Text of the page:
Michael Flynn and other advisers to Donald Trump’s campaign were in contact with Russian officials and others with Kremlin ties in at least 18 calls and emails, current and former U.S. officials familiar with the exchanges told Reuters.
The sources said the 18 calls and emails, took place in the last seven months of the 2016 presidential race.
The previously undisclosed interactions form part of the record now being reviewed by FBI and congressional investigators probing Russian interference in the U.S. presidential election and contacts between Trump’s campaign and Russia.
The sources said six of the previously undisclosed contacts described to Reuters were phone calls between Kislyak and Trump advisers, including Flynn, Trump’s first national security adviser, three current and former.
Conversations between Flynn and Kislyak accelerated after the Nov. 8 vote.
The two discussed establishing a back channel for communication between Trump and Russian President Vladimir Putin that could bypass the U.S. national security bureaucracy, which both sides considered hostile to improved relations, four current U.S. officials said.
In January, the Trump White House initially denied any contacts with Russian officials during the 2016 campaign. The White House and advisers to the campaign have since confirmed four meetings between Kislyak and Trump advisers during that time.
The people who described the contacts to Reuters said they had seen no evidence of wrongdoing or collusion between the campaign and Russia in the communications reviewed so far.
The disclosure could increase the pressure on Trump and his aides to provide the FBI and Congress with a full account of interactions with Russian officials and others with links to the Kremlin during and immediately after the 2016 election.
The White House did not respond to requests for comment.
Flynn’s lawyer declined to comment.
In Moscow, a Russian foreign ministry official declined to comment on the contacts and referred Reuters to the Trump administration.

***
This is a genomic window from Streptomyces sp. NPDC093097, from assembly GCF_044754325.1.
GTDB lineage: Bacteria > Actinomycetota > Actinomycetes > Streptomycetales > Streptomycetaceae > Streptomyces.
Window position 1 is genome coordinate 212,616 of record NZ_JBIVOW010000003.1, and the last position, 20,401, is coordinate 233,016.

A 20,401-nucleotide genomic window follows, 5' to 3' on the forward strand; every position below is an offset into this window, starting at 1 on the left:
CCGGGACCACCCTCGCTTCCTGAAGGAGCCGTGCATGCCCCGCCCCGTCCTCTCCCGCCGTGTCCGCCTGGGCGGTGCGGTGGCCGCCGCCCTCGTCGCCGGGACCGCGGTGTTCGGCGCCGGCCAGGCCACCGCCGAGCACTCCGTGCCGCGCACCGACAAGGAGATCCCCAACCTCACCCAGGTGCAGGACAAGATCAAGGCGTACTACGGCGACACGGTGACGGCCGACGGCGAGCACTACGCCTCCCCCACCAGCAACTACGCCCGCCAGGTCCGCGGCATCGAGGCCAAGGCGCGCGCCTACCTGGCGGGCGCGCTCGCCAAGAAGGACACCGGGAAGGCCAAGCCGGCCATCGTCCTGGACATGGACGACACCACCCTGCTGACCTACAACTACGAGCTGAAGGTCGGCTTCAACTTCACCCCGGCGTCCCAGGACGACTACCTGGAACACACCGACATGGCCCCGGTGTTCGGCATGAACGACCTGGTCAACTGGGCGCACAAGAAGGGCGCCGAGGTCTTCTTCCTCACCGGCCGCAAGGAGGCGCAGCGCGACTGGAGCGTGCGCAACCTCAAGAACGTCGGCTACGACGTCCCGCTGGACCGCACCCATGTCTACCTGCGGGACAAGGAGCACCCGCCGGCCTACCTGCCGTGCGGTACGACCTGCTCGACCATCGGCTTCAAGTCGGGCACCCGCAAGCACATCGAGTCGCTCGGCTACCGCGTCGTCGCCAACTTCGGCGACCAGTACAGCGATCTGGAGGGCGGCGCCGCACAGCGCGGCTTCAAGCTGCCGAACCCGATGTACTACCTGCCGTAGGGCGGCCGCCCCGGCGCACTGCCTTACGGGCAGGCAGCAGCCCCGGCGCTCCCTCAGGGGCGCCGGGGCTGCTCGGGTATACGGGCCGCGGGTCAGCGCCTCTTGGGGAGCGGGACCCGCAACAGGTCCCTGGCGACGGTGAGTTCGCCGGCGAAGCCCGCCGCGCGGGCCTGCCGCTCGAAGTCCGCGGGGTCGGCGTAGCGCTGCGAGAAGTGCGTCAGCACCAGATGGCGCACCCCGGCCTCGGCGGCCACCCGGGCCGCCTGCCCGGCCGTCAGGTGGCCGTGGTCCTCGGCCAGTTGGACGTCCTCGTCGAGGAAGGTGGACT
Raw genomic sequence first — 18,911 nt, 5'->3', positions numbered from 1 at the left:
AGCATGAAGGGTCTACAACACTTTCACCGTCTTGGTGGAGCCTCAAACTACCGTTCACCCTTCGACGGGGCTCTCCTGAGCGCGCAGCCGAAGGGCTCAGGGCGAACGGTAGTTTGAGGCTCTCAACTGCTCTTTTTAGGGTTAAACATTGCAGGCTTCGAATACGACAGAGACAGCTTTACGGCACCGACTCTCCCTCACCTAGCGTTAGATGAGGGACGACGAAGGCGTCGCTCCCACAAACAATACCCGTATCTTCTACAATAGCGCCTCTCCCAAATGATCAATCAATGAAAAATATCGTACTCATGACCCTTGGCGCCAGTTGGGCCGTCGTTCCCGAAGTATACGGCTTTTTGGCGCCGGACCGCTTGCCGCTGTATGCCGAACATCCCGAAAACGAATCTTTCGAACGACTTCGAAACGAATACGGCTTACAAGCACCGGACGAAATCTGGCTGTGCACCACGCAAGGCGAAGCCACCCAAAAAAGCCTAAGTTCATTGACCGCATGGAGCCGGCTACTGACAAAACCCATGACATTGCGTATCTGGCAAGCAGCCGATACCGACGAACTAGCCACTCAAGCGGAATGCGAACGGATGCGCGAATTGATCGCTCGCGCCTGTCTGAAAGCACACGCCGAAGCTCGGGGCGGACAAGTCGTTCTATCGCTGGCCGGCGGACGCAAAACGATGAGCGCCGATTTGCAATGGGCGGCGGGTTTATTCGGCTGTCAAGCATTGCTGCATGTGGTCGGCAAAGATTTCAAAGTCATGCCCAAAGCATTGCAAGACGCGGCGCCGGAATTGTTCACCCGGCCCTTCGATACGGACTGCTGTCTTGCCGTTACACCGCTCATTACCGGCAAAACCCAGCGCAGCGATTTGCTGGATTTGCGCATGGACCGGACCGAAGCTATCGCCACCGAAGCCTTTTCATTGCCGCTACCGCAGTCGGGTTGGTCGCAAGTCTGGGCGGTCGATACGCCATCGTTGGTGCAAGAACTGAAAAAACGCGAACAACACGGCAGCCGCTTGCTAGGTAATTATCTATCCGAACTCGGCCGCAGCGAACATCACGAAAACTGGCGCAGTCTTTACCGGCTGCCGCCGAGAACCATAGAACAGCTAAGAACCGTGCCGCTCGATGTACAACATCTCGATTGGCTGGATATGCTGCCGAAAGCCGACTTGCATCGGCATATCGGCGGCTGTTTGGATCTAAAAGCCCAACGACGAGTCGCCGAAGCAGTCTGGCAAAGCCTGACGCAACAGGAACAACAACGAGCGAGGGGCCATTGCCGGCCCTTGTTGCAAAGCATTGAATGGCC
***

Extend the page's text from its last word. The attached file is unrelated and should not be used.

Separately, a spokesman for the Russian embassy in Washington said: “We do not comment on our daily contacts with the local interlocutors.”
Sources said the 18 calls and electronic messages took place between April and November 2016 as hackers engaged in what U.S. intelligence concluded in January was part of a Kremlin campaign to discredit the vote and influence the outcome of the election in favour of Trump over his Democratic challenger, former secretary of state Hillary Clinton.
Those discussions focused on mending U.S.-Russian economic relations strained by sanctions imposed on Moscow, cooperating in fighting Islamic State in Syria and containing a more assertive China, the sources said.
Sources said members of the Senate and House intelligence committees have gone to the CIA and the National Security Agency to review transcripts and other documents related to contacts between Trump campaign advisers, associates, Russian officials and others with links to Putin.
The U.S. Justice Department said on Wednesday it had appointed former FBI Director Robert Mueller as special counsel to investigate alleged Russian meddling in the U.S. presidential campaign and possible collusion between Trump’s campaign and Russia.
Mueller will now take charge of the FBI investigation that began last July.
Trump and his aides have repeatedly denied any collusion with Russia.
In addition to the six phone calls involving Kislyak, the communications described to Reuters involved another 12 calls, emails or text messages between Russian officials or people considered to be close to Putin and Trump campaign advisers.
According to one person with detailed knowledge of the exchange and two others familiar with the issue, one of those contacts was by Viktor Medvedchuk, a Ukrainian oligarch and politician.
Sources said it was not clear with whom Medvedchuk was in contact within the Trump campaign but the themes included U.S.-Russia cooperation.
Putin is godfather to Medvedchuk’s daughter.
Medvedchuk denied having any contact with anyone in the Trump campaign.
“I am not acquainted with any of Donald Trump’s close associates, therefore no such conversation could have taken place,” he said in an email to Reuters.
The sources said in the conversations during the campaign, Russian officials emphasised a pragmatic, business-style approach and stressed to Trump associates that they could make deals by focusing on common economic and other interests and leaving contentious issues aside.
Beyond Medvedchuk and Kislyak, the identities of the other Putin-linked participants in the contacts remain classified and the names of Trump advisers other than Flynn have been “masked” in intelligence reports on the contacts because of legal protections on their privacy as American citizens.
However, officials can request that they be revealed for intelligence purposes.
U.S. and allied intelligence and law enforcement agencies routinely monitor communications and movements of Russian officials.
After Vice President Mike Pence and others had denied in January that Trump campaign representatives had any contact with Russian officials, the White House later confirmed that Kislyak had met twice with then-Senator Jeff Sessions.
Sessions later became attorney-general. (Reuters/NAN)